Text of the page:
This 50,000-Year-Old Crater Lake Just Changed Color, And The Mystery Has Left Scientists Stumped

At a remote lake in Maharashtra in Western India, a team of scientists are puzzling over a bizarre mystery. During the Paleolithic era, a meteor landed in this part of the Earth, creating a crater that’s spawned myths and legends for thousands of years. But now, it’s doing something that it’s never done before.

Located some 300 miles from the Indian city of Mumbai, Lonar Lake takes its name from an evil spirit that once fought with the Hindu god Vishnu. And for centuries, it’s been revered as a holy place. But now, it isn’t just tourists and religious pilgrims who are making the trek to these distant shores.

In June 2020 something strange happened to the waters of Lonar Lake. Previously a murky green in color, they shifted to a startling, unnatural hue. And in an attempt to understand this otherworldly transformation, scientists have come up with all sorts of theories. So, what’s really happening at this legendary crater in the midst of the Indian jungle?

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Located at the heart of what’s now the Lonar Wildlife Sanctuary, this ancient crater lies on the Deccan Plateau, which stretches across Southern and Western India. At around 6,000 feet in length, the lake has a surface area of just under half a square mile. And in places, its waters plunge almost 500 feet.

However, perhaps the most intriguing thing about Lonar Lake is the story behind its creation. According to NASA, the body of water was created tens of thousands of years ago. And at first, experts believed that it was volcanic in nature as it’s situated on the Deccan Plateau.

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Then, during the 1970s all that changed. While conducting studies at Lonar Lake, researchers discovered maskelynite in the area – a type of glass that forms where an impact has taken place. And according to NASA, it would have taken a high-speed collision for such a substance to be created.

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Armed with this information, experts concluded that Lonar Lake was in fact a crater caused by a meteorite that struck the Earth. And despite its age, it’s still considered relatively new in geological terms. In fact, the lake remains the sole example of such a recent collision that scientists have detected anywhere in the world.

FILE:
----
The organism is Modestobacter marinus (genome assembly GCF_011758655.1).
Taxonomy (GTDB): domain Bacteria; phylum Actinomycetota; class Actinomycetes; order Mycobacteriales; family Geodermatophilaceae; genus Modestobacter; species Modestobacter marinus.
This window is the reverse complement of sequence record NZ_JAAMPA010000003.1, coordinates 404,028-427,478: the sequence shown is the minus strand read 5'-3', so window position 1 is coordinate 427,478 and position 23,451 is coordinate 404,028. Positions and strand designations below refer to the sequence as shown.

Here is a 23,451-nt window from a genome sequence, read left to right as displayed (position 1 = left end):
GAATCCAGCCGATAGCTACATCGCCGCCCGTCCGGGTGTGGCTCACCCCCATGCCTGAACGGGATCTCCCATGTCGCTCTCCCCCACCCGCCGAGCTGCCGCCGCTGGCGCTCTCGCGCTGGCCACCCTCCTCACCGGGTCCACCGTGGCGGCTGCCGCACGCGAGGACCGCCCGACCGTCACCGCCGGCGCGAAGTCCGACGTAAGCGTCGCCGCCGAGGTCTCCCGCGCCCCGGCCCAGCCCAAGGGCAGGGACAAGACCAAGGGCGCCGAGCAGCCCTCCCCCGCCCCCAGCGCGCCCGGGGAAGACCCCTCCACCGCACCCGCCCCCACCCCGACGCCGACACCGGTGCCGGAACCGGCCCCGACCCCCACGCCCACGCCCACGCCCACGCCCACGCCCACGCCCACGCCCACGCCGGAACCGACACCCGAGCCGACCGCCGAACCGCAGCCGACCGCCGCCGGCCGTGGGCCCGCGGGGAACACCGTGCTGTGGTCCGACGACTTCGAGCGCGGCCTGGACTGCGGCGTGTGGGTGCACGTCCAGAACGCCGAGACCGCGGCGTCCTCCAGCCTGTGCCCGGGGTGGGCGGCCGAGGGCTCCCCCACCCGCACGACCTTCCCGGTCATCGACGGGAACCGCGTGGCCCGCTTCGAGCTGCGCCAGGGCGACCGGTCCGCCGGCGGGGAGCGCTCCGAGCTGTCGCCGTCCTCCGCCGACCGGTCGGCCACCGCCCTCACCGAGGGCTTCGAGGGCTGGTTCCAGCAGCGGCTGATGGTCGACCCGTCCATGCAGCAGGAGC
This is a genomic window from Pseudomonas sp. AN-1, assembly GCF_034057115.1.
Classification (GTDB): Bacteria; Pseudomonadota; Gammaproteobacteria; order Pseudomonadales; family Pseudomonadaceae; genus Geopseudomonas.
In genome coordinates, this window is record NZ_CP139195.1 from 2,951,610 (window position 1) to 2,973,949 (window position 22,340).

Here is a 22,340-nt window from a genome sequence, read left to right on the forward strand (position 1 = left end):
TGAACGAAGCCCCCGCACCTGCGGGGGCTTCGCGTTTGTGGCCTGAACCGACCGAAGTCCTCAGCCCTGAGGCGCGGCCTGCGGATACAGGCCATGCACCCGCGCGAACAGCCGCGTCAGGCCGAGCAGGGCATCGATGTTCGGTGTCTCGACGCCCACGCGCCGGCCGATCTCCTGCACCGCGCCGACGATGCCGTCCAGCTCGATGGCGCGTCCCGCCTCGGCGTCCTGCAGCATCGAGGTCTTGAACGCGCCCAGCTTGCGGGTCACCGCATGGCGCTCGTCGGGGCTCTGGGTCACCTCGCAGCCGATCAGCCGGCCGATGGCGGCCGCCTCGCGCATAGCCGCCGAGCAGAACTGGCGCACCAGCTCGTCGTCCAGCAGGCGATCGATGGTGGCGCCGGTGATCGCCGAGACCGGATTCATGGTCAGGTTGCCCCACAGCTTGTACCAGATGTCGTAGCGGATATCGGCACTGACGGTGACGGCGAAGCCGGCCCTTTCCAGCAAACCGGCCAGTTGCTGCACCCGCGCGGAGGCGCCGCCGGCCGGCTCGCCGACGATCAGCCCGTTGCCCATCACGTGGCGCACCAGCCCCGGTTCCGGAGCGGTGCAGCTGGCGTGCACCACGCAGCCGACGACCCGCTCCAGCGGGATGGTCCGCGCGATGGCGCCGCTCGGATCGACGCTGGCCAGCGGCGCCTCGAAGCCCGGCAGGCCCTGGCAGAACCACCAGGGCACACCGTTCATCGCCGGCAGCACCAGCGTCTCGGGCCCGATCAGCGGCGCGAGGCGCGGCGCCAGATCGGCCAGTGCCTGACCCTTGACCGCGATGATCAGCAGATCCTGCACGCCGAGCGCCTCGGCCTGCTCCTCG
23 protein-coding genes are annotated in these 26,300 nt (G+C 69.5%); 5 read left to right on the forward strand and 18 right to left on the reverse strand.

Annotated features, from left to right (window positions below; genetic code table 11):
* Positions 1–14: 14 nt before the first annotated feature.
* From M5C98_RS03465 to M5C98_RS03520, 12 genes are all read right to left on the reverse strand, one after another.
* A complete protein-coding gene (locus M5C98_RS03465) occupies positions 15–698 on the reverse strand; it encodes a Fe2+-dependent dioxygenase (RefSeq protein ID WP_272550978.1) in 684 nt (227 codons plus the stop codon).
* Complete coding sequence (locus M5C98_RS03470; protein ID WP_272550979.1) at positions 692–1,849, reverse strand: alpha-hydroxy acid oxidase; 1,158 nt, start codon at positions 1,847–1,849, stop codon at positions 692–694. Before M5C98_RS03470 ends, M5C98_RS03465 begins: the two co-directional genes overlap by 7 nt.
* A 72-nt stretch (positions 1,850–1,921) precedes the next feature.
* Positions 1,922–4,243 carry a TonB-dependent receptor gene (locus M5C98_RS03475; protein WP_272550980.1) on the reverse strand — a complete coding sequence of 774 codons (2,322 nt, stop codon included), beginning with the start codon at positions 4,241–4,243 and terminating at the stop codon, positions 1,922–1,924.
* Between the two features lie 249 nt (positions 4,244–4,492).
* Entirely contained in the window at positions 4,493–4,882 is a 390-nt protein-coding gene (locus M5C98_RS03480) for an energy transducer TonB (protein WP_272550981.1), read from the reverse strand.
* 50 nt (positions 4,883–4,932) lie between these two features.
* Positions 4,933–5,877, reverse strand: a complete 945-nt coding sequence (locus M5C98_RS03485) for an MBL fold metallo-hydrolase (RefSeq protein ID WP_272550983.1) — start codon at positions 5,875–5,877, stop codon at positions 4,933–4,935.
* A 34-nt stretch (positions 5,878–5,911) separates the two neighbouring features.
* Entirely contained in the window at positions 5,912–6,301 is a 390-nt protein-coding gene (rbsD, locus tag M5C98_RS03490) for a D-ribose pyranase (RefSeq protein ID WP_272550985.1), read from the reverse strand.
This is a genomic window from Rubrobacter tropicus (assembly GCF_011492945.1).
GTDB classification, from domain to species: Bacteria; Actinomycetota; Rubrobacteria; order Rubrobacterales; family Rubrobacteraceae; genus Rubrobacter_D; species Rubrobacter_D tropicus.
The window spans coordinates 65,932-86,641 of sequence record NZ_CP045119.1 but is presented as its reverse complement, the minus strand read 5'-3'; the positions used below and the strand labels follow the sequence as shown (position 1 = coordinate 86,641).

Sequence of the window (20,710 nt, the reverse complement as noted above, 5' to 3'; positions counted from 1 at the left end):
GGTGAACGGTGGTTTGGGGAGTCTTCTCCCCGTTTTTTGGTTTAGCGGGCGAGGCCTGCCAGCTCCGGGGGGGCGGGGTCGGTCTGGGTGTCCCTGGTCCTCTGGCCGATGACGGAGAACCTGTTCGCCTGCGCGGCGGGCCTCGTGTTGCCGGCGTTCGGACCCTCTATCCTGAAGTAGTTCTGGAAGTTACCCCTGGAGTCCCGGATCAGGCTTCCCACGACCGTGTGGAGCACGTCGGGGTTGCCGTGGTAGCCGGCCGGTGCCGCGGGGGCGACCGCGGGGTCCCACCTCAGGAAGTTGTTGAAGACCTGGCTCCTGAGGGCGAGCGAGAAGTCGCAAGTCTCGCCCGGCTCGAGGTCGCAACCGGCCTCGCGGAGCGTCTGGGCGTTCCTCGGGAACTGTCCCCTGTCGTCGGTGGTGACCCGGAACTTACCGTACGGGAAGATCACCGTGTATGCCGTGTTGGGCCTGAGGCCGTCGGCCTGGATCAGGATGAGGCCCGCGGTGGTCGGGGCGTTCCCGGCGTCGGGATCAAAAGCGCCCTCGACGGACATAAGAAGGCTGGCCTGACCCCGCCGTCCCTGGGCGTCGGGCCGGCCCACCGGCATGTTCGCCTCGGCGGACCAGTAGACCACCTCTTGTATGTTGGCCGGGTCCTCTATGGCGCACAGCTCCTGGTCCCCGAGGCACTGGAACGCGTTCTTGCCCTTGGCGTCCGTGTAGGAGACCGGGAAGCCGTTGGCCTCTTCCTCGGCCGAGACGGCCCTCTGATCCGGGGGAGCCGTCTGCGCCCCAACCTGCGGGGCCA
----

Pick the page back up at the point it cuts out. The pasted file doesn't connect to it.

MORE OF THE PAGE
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According to experts, the meteor that created Lonar Lake was likely traveling at more than 50,000 miles per hour when it crashed into the Earth. And as the years passed, thick vegetation began to grow around the vast crater. In the meantime, it also began to fill with water from a nearby stream, eventually creating a calm, green pool.

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Today, the shores of Lonar Lake are lined with wild trees and shrubs, while farmers grow crops such as papaya, banana and maize on the nearby slopes. Moreover, various flora and fauna thrive in and around the water itself. Keen ornithologists might spot brahminy ducks and barn owls, for example, while deer, gazelle and chinkara live wild in the surrounding forest.

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Unlike the nearby hotspots of Ellora and Ajanta, Lonar Lake is more of an under-the-radar visitor destination. But those who make the four-hour trek from the nearest city, Aurangabad, are rewarded with an incredible sight. In addition, over the years, a number of Hindu temples have sprung up in the area, although many of them stand in ruins today.

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Here, folklore claims that the crater was once the home of an evil spirit named Lonasura, who was the son of a holy seer called Kashyapa. Apparently, the spirit was known for committing malevolent acts, and the Hindu god Vishnu punished Lonasura by banishing him underground. Out of regret, the story goes, Lonasura began to sob and eventually the crater swelled with his tears.